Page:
“Seeing lots of ‘that’s how it is in this business,’ stuff in regards to the day’s news. It really isn’t, and it certainly shouldn’t be. To be a little more direct: the way DC treats a lot of their freelancers is absolutely abhorrent. When it happened to me on SUPERGIRL, I didn’t say much, because I didn’t want to dwell on the negative. But when you see it happen to so many good people, and the damage it does to their careers, their incomes, etc… it’s just not okay. I don’t understand the need for it, & I wish it were otherwise. I love DC, love the characters, & I know I did some of my best work there. And I’m VERY happy for my friends who have been successful there. But I would tell any creator — especially newer, younger ones — to be extremely careful in doing business there.”
– Nick Spencer, who was abruptly removed from Supergirl in 2010, reacting to Monday’s news that DC Comics had replaced newly announced writers Robert Venditti and Jim Zubkavich on Constantine and Birds of Prey, respectively, before their first issues had debuted
With the launch of Comic Book Resources’ new monthly feature with DC Comics Editor-in-Chief Bob Harras and Editorial Director Bobbie Chase arrives announcements of a slew of creative changes, including confirmation that Jim Starlin is the new writer of Stormwatch.
Best known for his work on Marvel’s cosmic titles, Starlin has been teasing since early December that he would take the reins on an existing DC series beginning in April. Yvel Guichet joins him as artist. Other creative shifts in April include:
• Jeff Lemire and Ray Fawkes will write the newly launching Constantine, taking over Robert Venditti with Issue 2. “Robert came to us with a fantastic pitch for Constantine,” Harras told CBR. “We really loved what Robert’s doing — he’s working on Demon Knights now, and he’s also working on another project for us that I really can’t go into which is a big deal for us. But at the end of the day, Robert and Dan [DiDio] and I spoke, and Constantine was, for him, one book too many. It was the one thing that we had to go, “If we want you to focus on this one project, maybe we should make a change on Constantine.”
“I don’t know if it’d be the same thing. I mean, of course I would do it, but I don’t know if it’d be the same thing. It’d feel strange, indeed, doing Constantine in that world. It’d feel surreal. All the guts would have to come out of him. It’d be amusing to see him wind up with all these superheroes while he’s all gnarly and scarred and carrying around a bottle of whiskey. If he was darker and practicing magic on his own, that could work, but a cleaned-up version wouldn’t work. He’s not Doctor Strange, is he? He has to be the mysterious Englishmen on the corner by himself, having a drink muttering to himself. A guy who has to sober up and get his shit together. A misfit among misfits. I’m very interested to see how they portray him, very interested.”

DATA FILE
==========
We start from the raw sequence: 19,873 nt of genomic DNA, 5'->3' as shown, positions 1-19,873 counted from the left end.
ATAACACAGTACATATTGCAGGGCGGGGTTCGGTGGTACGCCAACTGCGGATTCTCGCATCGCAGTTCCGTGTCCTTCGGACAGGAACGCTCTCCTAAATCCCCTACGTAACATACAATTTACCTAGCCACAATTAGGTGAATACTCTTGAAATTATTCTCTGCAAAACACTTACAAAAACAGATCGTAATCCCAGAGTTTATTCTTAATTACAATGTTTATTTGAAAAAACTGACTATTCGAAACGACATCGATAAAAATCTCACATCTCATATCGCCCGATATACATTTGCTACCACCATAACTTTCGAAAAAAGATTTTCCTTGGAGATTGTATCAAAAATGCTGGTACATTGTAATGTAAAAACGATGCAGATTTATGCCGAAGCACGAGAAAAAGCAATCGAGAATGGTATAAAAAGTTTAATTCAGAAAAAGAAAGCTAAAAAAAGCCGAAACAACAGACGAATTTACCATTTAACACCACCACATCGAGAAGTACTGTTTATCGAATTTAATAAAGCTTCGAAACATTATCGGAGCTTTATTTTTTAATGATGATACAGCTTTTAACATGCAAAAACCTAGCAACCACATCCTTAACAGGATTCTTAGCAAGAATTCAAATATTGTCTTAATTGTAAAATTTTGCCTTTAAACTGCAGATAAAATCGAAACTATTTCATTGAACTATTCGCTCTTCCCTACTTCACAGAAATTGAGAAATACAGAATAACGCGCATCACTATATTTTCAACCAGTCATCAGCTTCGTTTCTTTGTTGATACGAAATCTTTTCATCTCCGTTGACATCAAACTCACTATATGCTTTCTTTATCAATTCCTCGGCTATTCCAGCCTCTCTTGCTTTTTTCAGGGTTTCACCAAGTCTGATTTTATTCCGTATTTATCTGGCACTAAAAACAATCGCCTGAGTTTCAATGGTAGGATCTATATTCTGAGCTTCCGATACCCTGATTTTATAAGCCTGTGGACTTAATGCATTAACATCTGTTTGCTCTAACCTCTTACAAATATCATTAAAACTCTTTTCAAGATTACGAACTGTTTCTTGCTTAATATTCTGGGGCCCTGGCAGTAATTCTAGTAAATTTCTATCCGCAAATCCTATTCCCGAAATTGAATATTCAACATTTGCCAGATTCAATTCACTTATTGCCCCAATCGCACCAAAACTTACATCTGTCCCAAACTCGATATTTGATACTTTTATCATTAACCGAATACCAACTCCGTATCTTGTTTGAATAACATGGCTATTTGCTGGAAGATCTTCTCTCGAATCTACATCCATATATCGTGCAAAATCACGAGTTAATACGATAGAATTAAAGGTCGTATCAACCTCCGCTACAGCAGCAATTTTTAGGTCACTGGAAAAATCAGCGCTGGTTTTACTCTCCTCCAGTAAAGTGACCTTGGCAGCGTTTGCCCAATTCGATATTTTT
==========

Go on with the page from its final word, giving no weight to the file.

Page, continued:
– longtime Hellblazer cover artist Simon Bisley, when asked by Comic Book Resources whether he’d consider working on the new DC Universe series Constantine
“… more time has passed between John Constantine being created and now than between the creations of Hal Jordan and John Constantine. That is … I don’t know if that’s depressing or astonishing or what. These characters aren’t young. An era of comics that many of us think of as still ongoing is really receding in the rear view mirror.”
– Tom Spurgeon, making me feel old
Seemingly in response to blowback from Thursday’s surprise announcement that one-time Vertigo flagship Hellblazer will be canceled and resurrected in the New 52 as Constantine, DC Comics has released a statement from Co-Publisher Dan DiDio expressing pride in the nearly 25-year-old series.
“We’re supremely proud of Vertigo’s Hellblazer, one of the most critically-acclaimed series we’ve published,” DiDio said. “Issue #300 concludes this chapter of Constantine’s epic, smoke-filled story in style and with the energy, talent and creativity fans have come to expect from Peter Milligan, Giuseppe Camuncoli and Stefano Landini. And no one should worry that John is going to hang-up his trenchcoat — he lives on in March, in the pages of the all-new DC Comics New 52 ongoing series, Constantine, by writer Robert Venditti and artist Renato Guedes.”
If the statement was meant to soothe fans of Hellblazer, the only remaining title from Vertigo’s 1993 launch, it didn’t work. One commenter on the DC Comics blog insisted that, without the comic’s trademark vulgarity, nudity and adult themes, “it cannot possibly be the same.” Another referred to the upcoming Constantine as “basically Hellblazer-lite.” Still another fan offered his take on DiDio’s comments, summarizing, “We are very proud of Hellblazer so we are cancelling it. This logic is perfectly sound!” (At our sibling blog Comics Should Be Good, Sonia Harris offers her own thoughts on the announcement, and ideas for making Constantine for financially lucrative.)
However, Venditti, best known for his work on The Surrogates and the newly revived X-O Manowar, assured his Twitter followers that, “I have a TREMENDOUS amount of respect for Constantine and the creators who made him who he is. I’m taking this very seriously.” Asked whether the New 52 version of John Constantine will still be bisexual, he replied, “Keeping everything under wraps right now, but the goal is to keep Constantine recognizable. Don’t fix what ain’t broke! “